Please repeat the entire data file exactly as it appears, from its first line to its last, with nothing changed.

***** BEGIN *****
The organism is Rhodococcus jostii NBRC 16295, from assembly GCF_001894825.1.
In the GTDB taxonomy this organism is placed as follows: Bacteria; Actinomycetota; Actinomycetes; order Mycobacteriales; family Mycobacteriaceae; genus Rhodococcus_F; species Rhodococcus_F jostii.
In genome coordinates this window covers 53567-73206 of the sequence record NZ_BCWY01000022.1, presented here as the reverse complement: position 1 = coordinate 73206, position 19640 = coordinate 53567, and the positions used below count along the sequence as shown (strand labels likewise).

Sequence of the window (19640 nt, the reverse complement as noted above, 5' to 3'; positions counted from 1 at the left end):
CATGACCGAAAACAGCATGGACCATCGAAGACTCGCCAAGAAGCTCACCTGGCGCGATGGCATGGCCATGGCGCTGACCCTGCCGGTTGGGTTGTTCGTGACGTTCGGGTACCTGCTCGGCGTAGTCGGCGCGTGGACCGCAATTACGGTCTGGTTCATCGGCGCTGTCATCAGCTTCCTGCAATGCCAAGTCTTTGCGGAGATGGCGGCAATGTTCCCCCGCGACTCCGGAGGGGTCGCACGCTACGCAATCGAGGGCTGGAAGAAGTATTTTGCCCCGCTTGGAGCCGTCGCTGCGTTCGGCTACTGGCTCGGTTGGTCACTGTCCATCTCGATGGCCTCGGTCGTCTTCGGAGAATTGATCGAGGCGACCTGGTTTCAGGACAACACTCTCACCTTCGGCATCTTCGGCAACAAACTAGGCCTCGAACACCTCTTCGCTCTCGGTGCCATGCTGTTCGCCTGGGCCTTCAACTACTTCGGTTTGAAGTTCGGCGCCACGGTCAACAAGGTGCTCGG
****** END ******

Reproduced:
The organism is Rhodococcus jostii NBRC 16295, from assembly GCF_001894825.1.
In the GTDB taxonomy this organism is placed as follows: Bacteria; Actinomycetota; Actinomycetes; order Mycobacteriales; family Mycobacteriaceae; genus Rhodococcus_F; species Rhodococcus_F jostii.
In genome coordinates this window covers 53567-73206 of the sequence record NZ_BCWY01000022.1, presented here as the reverse complement: position 1 = coordinate 73206, position 19640 = coordinate 53567, and the positions used below count along the sequence as shown (strand labels likewise).

Sequence of the window (19640 nt, the reverse complement as noted above, 5' to 3'; positions counted from 1 at the left end):
CATGACCGAAAACAGCATGGACCATCGAAGACTCGCCAAGAAGCTCACCTGGCGCGATGGCATGGCCATGGCGCTGACCCTGCCGGTTGGGTTGTTCGTGACGTTCGGGTACCTGCTCGGCGTAGTCGGCGCGTGGACCGCAATTACGGTCTGGTTCATCGGCGCTGTCATCAGCTTCCTGCAATGCCAAGTCTTTGCGGAGATGGCGGCAATGTTCCCCCGCGACTCCGGAGGGGTCGCACGCTACGCAATCGAGGGCTGGAAGAAGTATTTTGCCCCGCTTGGAGCCGTCGCTGCGTTCGGCTACTGGCTCGGTTGGTCACTGTCCATCTCGATGGCCTCGGTCGTCTTCGGAGAATTGATCGAGGCGACCTGGTTTCAGGACAACACTCTCACCTTCGGCATCTTCGGCAACAAACTAGGCCTCGAACACCTCTTCGCTCTCGGTGCCATGCTGTTCGCCTGGGCCTTCAACTACTTCGGTTTGAAGTTCGGCGCCACGGTCAACAAGGTGCTCGG